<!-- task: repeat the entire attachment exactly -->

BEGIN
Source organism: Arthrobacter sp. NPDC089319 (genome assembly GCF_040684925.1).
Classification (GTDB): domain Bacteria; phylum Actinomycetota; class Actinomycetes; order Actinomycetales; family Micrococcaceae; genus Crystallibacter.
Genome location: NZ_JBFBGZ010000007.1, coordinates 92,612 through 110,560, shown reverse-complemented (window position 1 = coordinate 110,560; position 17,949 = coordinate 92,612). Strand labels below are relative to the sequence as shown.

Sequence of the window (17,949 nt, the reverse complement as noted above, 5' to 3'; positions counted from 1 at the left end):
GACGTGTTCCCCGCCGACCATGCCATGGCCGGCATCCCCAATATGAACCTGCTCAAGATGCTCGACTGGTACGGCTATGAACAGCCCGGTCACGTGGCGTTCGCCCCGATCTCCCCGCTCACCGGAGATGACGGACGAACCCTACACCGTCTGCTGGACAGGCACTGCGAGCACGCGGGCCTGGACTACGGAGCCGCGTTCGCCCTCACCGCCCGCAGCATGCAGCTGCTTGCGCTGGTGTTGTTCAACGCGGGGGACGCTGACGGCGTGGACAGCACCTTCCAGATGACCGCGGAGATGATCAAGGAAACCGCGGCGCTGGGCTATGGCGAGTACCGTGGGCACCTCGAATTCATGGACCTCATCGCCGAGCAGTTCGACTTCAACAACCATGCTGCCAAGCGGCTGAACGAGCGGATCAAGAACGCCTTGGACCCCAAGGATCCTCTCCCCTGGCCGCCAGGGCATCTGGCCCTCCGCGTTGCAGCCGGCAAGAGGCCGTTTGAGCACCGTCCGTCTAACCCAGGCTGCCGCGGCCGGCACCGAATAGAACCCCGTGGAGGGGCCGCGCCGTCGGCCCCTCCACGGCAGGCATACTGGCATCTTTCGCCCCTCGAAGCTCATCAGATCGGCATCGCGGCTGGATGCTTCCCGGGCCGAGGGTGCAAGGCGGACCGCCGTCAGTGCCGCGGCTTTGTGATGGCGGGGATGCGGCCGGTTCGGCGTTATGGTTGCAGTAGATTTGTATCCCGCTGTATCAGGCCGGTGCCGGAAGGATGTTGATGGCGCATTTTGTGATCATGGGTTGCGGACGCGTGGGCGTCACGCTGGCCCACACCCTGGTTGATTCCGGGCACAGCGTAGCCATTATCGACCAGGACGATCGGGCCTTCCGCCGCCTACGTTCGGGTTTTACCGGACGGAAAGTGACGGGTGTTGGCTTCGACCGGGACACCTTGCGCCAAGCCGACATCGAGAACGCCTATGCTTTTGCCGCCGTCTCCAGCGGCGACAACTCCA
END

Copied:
Source organism: Arthrobacter sp. NPDC089319 (genome assembly GCF_040684925.1).
Classification (GTDB): domain Bacteria; phylum Actinomycetota; class Actinomycetes; order Actinomycetales; family Micrococcaceae; genus Crystallibacter.
Genome location: NZ_JBFBGZ010000007.1, coordinates 92,612 through 110,560, shown reverse-complemented (window position 1 = coordinate 110,560; position 17,949 = coordinate 92,612). Strand labels below are relative to the sequence as shown.

Sequence of the window (17,949 nt, the reverse complement as noted above, 5' to 3'; positions counted from 1 at the left end):
GACGTGTTCCCCGCCGACCATGCCATGGCCGGCATCCCCAATATGAACCTGCTCAAGATGCTCGACTGGTACGGCTATGAACAGCCCGGTCACGTGGCGTTCGCCCCGATCTCCCCGCTCACCGGAGATGACGGACGAACCCTACACCGTCTGCTGGACAGGCACTGCGAGCACGCGGGCCTGGACTACGGAGCCGCGTTCGCCCTCACCGCCCGCAGCATGCAGCTGCTTGCGCTGGTGTTGTTCAACGCGGGGGACGCTGACGGCGTGGACAGCACCTTCCAGATGACCGCGGAGATGATCAAGGAAACCGCGGCGCTGGGCTATGGCGAGTACCGTGGGCACCTCGAATTCATGGACCTCATCGCCGAGCAGTTCGACTTCAACAACCATGCTGCCAAGCGGCTGAACGAGCGGATCAAGAACGCCTTGGACCCCAAGGATCCTCTCCCCTGGCCGCCAGGGCATCTGGCCCTCCGCGTTGCAGCCGGCAAGAGGCCGTTTGAGCACCGTCCGTCTAACCCAGGCTGCCGCGGCCGGCACCGAATAGAACCCCGTGGAGGGGCCGCGCCGTCGGCCCCTCCACGGCAGGCATACTGGCATCTTTCGCCCCTCGAAGCTCATCAGATCGGCATCGCGGCTGGATGCTTCCCGGGCCGAGGGTGCAAGGCGGACCGCCGTCAGTGCCGCGGCTTTGTGATGGCGGGGATGCGGCCGGTTCGGCGTTATGGTTGCAGTAGATTTGTATCCCGCTGTATCAGGCCGGTGCCGGAAGGATGTTGATGGCGCATTTTGTGATCATGGGTTGCGGACGCGTGGGCGTCACGCTGGCCCACACCCTGGTTGATTCCGGGCACAGCGTAGCCATTATCGACCAGGACGATCGGGCCTTCCGCCGCCTACGTTCGGGTTTTACCGGACGGAAAGTGACGGGTGTTGGCTTCGACCGGGACACCTTGCGCCAAGCCGACATCGAGAACGCCTATGCTTTTGCCGCCGTCTCCAGCGGCGACAACTCCA